Don't like to read?
Freedom of speech is protected by the First Amendment of the United States Constitution. It was adopted Dec. 15, 1791 as part of the Bill of Rights to ensure that citizens of this new nation would be allowed to speak their minds about political candidates, laws and religion without fear of government censorship. This right also extended to freedom of the press. As with any freedom, the right of free speech comes with responsibility. It is this combination of freedom and responsibility that is exercised daily by journalists who report both sides of a story, by commentators who voice their opinions, and by entire news organizations including the Guardian Liberty Voice.
James Madison proposed 20 amendments to add to the Constitution in a speech before the First Congress, June 8, 1789. Ten out of the 20 were ratified by the states and became known as the Bill of Rights. One of those was the right of freedom of speech. In his address, he said, “the people shall not be deprived or abridged of their right to speak, to write, or to publish their sentiments; and that the freedom of the press, as one of the great bulwarks of liberty, shall be inviolable.”
There is a difference though between freedom of speech and a free-for-all. Defamatory comments do not accomplish anything except to hurt and demean their intended subject. Those who insist on this type of desperation for page views are not using the right of free speech in a responsible way. When a claim of freedom of speech hurts others with hateful remarks, accusations and false statements, it is not freedom.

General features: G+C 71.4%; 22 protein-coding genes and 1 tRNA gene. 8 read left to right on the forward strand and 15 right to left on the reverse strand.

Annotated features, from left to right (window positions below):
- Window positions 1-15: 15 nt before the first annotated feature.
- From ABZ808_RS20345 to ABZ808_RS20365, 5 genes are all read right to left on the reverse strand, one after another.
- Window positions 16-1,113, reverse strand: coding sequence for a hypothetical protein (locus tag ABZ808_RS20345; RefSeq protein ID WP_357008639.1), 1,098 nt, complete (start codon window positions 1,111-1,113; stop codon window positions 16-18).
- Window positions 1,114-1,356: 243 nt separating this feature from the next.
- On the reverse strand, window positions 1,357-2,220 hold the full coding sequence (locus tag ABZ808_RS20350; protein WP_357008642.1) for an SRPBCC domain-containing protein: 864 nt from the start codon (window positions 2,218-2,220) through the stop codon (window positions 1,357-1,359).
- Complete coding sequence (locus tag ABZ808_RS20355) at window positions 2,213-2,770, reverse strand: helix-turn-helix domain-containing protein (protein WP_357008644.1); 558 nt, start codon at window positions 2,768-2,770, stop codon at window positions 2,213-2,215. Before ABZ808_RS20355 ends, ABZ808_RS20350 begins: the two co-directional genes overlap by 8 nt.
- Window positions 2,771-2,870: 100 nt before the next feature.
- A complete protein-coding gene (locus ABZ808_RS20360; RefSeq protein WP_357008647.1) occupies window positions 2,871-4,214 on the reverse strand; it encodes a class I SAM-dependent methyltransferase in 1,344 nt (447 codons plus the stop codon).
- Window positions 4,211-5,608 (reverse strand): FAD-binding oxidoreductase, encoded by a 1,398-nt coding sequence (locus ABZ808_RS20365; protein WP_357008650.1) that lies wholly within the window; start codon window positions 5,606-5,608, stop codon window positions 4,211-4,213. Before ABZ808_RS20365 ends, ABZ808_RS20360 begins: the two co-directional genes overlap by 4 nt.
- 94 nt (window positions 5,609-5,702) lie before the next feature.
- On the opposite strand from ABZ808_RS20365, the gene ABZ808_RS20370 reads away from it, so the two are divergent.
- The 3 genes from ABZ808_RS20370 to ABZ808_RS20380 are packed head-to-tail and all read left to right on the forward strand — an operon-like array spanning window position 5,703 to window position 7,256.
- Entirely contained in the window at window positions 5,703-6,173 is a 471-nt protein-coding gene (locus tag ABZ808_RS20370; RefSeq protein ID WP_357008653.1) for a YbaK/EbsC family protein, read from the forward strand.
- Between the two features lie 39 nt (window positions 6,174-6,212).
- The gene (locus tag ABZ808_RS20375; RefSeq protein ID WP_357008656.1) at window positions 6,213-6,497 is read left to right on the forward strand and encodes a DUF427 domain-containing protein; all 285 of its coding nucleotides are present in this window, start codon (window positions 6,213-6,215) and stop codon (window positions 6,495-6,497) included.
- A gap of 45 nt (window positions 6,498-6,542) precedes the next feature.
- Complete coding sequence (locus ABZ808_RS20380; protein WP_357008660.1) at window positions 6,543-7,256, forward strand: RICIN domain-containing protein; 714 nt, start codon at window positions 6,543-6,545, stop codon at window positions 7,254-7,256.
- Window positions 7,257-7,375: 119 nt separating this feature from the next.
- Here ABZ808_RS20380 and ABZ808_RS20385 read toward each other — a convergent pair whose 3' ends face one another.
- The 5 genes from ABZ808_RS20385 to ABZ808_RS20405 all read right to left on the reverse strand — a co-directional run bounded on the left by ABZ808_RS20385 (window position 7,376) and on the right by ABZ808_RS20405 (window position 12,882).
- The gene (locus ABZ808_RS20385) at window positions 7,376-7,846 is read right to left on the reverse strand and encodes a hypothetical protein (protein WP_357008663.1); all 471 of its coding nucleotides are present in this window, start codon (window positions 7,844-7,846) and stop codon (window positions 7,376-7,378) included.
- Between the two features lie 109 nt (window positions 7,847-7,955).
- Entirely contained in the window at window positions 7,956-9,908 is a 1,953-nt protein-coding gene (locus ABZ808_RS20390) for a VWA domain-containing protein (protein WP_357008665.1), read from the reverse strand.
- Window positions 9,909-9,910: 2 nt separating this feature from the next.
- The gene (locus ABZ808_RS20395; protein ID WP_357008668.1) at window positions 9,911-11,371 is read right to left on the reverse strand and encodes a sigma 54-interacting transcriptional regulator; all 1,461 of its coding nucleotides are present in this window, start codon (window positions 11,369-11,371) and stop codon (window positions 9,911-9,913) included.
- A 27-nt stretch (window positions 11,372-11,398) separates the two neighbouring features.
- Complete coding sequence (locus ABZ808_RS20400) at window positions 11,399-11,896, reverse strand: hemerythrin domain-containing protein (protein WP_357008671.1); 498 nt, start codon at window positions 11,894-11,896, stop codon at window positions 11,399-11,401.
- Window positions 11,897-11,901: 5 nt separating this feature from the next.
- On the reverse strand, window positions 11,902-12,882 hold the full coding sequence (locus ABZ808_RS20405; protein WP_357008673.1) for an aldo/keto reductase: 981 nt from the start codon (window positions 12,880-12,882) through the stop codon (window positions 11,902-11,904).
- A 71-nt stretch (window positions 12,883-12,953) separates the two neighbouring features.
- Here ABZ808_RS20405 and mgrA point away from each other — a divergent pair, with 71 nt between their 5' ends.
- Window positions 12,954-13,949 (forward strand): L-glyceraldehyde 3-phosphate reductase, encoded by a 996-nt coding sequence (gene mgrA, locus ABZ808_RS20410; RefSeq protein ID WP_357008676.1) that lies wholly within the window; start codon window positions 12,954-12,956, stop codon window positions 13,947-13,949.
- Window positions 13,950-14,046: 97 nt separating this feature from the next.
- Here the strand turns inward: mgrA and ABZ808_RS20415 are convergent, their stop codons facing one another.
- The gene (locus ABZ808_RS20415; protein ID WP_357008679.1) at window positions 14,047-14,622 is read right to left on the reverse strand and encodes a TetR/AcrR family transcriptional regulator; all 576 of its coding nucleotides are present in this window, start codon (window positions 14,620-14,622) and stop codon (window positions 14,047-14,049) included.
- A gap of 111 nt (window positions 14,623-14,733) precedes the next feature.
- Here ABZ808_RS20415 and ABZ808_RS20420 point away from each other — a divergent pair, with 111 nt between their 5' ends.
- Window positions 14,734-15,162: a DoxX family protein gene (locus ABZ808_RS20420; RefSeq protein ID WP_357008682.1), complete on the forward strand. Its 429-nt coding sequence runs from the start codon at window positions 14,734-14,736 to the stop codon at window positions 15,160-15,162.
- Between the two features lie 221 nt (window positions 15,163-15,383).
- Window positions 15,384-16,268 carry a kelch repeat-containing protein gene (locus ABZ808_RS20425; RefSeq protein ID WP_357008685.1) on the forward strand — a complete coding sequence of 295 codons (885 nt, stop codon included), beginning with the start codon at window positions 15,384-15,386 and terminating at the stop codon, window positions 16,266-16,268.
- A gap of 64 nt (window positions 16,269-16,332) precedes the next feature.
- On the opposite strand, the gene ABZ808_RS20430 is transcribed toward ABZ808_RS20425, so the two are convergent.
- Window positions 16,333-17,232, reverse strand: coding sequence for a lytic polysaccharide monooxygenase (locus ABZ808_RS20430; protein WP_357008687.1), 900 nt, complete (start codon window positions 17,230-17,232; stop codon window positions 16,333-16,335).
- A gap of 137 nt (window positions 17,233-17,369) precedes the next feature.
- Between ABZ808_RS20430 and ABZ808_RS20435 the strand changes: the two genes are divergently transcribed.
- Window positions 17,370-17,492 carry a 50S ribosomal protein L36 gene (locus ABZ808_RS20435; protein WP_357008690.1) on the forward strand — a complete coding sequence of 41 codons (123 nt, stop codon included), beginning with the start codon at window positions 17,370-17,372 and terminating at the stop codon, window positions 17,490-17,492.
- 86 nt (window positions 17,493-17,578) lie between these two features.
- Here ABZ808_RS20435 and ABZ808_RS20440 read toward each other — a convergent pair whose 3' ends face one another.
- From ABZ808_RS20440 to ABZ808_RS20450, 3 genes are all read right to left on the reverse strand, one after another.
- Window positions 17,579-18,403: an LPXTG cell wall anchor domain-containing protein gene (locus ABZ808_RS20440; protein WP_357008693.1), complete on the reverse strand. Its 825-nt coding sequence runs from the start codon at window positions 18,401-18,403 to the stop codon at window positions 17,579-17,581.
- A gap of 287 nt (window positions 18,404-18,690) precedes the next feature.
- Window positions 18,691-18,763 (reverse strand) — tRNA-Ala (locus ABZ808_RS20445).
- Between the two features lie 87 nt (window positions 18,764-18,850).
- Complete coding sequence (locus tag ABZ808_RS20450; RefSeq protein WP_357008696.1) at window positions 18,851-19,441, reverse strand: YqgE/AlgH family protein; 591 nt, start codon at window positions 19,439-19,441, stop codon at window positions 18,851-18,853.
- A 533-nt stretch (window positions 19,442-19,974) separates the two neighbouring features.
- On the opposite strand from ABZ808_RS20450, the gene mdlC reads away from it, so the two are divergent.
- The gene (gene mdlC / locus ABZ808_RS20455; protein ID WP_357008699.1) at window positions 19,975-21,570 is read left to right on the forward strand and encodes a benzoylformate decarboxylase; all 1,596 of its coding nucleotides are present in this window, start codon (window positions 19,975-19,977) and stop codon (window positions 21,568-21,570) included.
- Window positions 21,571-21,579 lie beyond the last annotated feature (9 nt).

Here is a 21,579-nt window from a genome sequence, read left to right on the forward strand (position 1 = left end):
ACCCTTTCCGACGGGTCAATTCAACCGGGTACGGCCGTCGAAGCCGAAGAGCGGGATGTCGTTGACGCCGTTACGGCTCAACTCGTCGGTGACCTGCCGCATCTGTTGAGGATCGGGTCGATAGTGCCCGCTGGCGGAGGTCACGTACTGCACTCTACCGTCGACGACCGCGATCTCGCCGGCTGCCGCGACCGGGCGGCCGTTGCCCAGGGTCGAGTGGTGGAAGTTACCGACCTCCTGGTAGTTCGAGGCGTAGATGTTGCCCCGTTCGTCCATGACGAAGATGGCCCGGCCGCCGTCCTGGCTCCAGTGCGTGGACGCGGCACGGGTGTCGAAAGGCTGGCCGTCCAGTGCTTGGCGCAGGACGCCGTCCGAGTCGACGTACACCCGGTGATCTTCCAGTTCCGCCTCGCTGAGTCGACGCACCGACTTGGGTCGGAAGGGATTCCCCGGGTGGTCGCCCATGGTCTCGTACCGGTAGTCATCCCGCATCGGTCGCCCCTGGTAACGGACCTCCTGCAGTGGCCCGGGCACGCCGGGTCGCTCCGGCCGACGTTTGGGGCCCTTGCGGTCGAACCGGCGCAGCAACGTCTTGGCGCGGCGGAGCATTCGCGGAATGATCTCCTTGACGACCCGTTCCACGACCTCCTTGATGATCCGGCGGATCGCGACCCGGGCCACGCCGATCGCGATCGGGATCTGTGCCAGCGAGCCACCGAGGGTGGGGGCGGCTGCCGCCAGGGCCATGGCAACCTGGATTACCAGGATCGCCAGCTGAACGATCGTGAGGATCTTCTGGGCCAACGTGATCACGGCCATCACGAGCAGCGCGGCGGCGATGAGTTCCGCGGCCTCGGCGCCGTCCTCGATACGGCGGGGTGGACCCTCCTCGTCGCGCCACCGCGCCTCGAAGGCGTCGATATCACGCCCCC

Guardian Liberty Voice is a “boldly inclusive” voice. Journalists do not have to adhere to one view over another in order for their work to be published. They are expected to back up their articles with facts from reputable sources. As stated in the preamble of the Society of Professional Journalists’ Code of Ethics, “Professional integrity is the cornerstone of a journalist’s credibility.” If an article resorts to insults like name calling or false accusations, it reflects negatively on the writer and the entire publication.
For those who get carried away thinking that free speech means anything goes, there are types of speech that are not protected. Slander (verbal defamation) and libel (written defamation), threats, treason, copyright infringements, trade secrets, and promoting unlawful acts are some of the areas where free speech does not apply. There is a big difference, for example, between writing that someone is holding an empty glass versus insisting that same person is an alcoholic because the glass is empty. Such allegations without proof have resulted in lawsuits. Stating an opinion is one thing but spreading malicious gossip with the intent to harm someone’s reputation, business or threaten national security crosses the line.
Journalists who write for the Guardian Liberty Voice are encouraged to exercise their right of free speech and freedom of the press. Those freedoms, when handled in a professional manner, add to the writer’s integrity, credibility and trust. Freedom of speech comes with the important task of responsibility.
Editorial by Cynthia Collins